It all seems so simple. Equity crowdfunding is seen by many as an exciting, relatively straightforward method of raising capital for high-growth private companies. And everyone appears to be jumping on the bandwagon.
Decide your goal, design your investment website, share it on social media and keep your fingers crossed it gains traction and the money starts rolling in.
But the basics are only the tip of an iceberg where having an intricate and comprehensive marketing and communications plan in place is not only preferable, but increasingly essential. And you cannot go into it under prepared or under funded in terms of your marketing.
Without it, experts warn, your hopes and dreams may sink without trace. Hope is never a strategy.
And that is backed up for the figures. According to a report by SkyQuest Technology Consulting, it is estimated around just over 50% achieve their targeted goals. Which leaves an awful lot of private companies raising capital through equity crowdfunding wondering what went wrong.
Paul Stannard, chairman of the World Digital Foundation – an international marketing, communications and investor data company, which has a strong track record in delivering equity crowdfunding results for its clients, says: “It doesn’t happen just by luck.
“You need significant money to get a sustainable marketing and communications plan off the ground. But you must keep adding marketing fuel/budget to fly high enough to reach a relevant audience often with a simple resonating message that drives investment.
“Many also subscribe to a one-size-fits-all approach. But no business is the same. They all have to have a unique point of difference to succeed. And that has to be clear in their messaging.
“You can apply the three key marketing principles of reach, repetition and message but you also have to understand the audience and data sets needed to resonate with investors.
“Each equity crowdfunding raise needs to be approached differently with the nuances that connect with your target investors and that takes careful planning and execution.
“Especially as there is so much competition out there today for investment; you need to stand out from the crowd and make it clear why what you’re offering is a compelling proposition.”
More than 4,000 companies used Regulation CF and Regulation A+ equity crowdfunding in 2022 which is more than double that of two years earlier.
From co-ordinated social media platforms to securing media coverage; building profiles and investor data to holding online webinars, a successful equity crowdfunding raise takes time and ongoing investment.
Adds Paul: “You need to build up credibility, identify elements of the start-up’s story which will strike a chord and, most importantly, be aiming for a realistic target amount with a credible business strategy to underpin it all.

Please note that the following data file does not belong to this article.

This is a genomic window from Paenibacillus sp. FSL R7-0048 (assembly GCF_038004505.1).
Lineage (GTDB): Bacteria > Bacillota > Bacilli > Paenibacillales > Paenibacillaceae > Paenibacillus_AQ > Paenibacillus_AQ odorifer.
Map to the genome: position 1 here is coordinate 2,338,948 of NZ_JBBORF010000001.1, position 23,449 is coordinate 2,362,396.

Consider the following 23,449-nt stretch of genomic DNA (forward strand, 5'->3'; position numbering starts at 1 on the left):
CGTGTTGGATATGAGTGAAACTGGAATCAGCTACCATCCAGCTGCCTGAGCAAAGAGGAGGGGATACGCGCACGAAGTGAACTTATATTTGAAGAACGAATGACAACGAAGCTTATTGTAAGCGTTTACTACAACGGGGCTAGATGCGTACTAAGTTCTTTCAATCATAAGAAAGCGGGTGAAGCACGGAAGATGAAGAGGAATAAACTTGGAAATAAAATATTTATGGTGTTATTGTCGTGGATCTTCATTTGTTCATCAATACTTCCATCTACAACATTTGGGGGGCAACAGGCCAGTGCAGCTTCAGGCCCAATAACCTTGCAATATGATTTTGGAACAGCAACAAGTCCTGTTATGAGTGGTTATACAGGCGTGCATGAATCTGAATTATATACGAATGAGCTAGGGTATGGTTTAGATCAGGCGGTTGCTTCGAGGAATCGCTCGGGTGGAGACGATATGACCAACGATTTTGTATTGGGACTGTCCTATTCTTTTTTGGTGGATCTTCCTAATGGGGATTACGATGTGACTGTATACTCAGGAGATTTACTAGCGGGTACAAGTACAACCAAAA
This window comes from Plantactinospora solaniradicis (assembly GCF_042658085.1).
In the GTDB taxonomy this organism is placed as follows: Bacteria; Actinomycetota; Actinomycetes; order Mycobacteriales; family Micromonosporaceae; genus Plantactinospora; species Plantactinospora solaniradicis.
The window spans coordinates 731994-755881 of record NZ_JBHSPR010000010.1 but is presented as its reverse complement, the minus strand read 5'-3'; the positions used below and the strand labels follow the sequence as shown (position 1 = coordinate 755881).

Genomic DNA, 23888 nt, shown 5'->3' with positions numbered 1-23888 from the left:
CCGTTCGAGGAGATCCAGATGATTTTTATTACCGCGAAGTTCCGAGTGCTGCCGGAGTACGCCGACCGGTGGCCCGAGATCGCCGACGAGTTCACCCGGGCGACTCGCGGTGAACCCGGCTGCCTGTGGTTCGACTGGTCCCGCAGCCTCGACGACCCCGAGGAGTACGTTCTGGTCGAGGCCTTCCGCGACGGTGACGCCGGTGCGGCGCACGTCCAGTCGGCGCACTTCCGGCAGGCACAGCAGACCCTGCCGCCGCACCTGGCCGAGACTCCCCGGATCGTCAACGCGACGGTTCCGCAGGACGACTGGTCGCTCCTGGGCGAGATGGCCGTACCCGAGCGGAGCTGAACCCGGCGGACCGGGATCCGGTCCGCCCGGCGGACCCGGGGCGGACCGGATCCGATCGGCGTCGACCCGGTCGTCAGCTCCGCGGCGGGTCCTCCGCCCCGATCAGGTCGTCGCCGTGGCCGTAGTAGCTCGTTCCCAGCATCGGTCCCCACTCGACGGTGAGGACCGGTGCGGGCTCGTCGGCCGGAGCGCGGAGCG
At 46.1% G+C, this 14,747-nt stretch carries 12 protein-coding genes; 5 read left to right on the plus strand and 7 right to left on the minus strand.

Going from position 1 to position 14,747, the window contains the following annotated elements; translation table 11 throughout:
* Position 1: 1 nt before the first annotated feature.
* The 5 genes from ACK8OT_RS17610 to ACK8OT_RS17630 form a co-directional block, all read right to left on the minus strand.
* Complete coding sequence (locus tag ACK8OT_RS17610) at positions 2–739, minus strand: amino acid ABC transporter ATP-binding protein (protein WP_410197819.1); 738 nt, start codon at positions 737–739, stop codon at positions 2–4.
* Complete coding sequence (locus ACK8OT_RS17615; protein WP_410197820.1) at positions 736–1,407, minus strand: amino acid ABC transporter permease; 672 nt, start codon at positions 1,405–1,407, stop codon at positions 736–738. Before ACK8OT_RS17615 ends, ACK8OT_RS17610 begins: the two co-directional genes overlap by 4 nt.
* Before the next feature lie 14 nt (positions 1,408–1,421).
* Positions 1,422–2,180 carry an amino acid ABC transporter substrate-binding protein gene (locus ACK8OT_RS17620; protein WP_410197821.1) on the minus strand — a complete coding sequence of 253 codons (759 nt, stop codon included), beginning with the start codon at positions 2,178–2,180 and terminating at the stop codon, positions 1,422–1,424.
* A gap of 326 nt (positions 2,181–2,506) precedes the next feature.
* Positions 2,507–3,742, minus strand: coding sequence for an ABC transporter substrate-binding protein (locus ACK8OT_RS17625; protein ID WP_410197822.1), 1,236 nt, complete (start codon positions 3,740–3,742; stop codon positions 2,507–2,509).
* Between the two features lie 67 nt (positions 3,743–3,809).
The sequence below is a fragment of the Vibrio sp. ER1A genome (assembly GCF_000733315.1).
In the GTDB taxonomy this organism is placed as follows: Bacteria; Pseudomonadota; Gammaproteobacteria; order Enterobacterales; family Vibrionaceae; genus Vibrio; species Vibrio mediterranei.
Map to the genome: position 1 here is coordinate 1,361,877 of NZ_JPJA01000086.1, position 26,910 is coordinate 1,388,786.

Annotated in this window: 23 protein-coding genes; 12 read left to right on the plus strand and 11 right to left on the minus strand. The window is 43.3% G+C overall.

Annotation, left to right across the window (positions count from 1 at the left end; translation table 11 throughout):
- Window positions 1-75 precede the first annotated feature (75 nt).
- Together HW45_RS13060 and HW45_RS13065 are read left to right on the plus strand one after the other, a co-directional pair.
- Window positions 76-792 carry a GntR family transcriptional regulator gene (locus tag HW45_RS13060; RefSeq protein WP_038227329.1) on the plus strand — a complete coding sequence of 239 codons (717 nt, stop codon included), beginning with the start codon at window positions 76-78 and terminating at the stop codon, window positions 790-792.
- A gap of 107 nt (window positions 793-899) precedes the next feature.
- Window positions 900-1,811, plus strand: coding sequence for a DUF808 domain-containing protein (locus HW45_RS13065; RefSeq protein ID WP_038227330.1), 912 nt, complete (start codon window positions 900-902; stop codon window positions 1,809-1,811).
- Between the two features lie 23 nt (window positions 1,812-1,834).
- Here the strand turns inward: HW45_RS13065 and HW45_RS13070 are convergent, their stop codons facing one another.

“Also you need to look at your online presence – are you easy to find? What is your reputation online? Does your website have a disconnect and look like an ugly second cousin when it really needs to resonate and connect with investors who want to believe in your mission.”
Equity crowdfunding, buoyed by the US market entering the space following the JOBS Act, has ballooned in popularity over recent years.
Regulation CF allows for raises of up to $5 million a year, a Regulation A+ up to $75 million a year.
According to new research by Statista, global spending on equity crowdfunding will top $17.8 billion by the end of 2023 – up more than 15% on 2022 ($15.13 billion) and a staggering 189% since 2020.
It is expected to reach nearly $43 billion by 2028.
But while the method is proving a hit with investors and private company issuers, those seeking funding need to not forget the work that needs to go into any campaign in order to be counted among the success stories.
Michael Jansen, chairman and CEO of digital twin technology firm CityZenith, adds: “Raising capital this way is not for the faint of heart. It can be very expensive and painful if not managed and controlled with a marketing and communications partner who has walked this path successfully before.
“Key for us was ensuring all our ducks were in a row before we pushed the button to go live.
“We learned the hard way that we had to be better prepared and invest consistently across a number of media and marketing channels as well as events.
“Identifying our audience, getting our message across and sustaining interest levels for a prolonged period put us in a great place, not only in terms of raising investment from the crowd but positioning us to larger institutional investors and strategic partners as we move forward.”
Concludes Shari Noonan, CEO and co-founder of broker-dealer Rialto Markets, which assists with the technology for many equity crowdfunding raises: “As a broker dealer we concentrate on the infrastructure and regulatory framework.
“We’ve learned a lot in recent years. You have to have all this in place but if you don’t have a marketing plan and budget to sustain it, then it will be very hard to reach your investment goals.”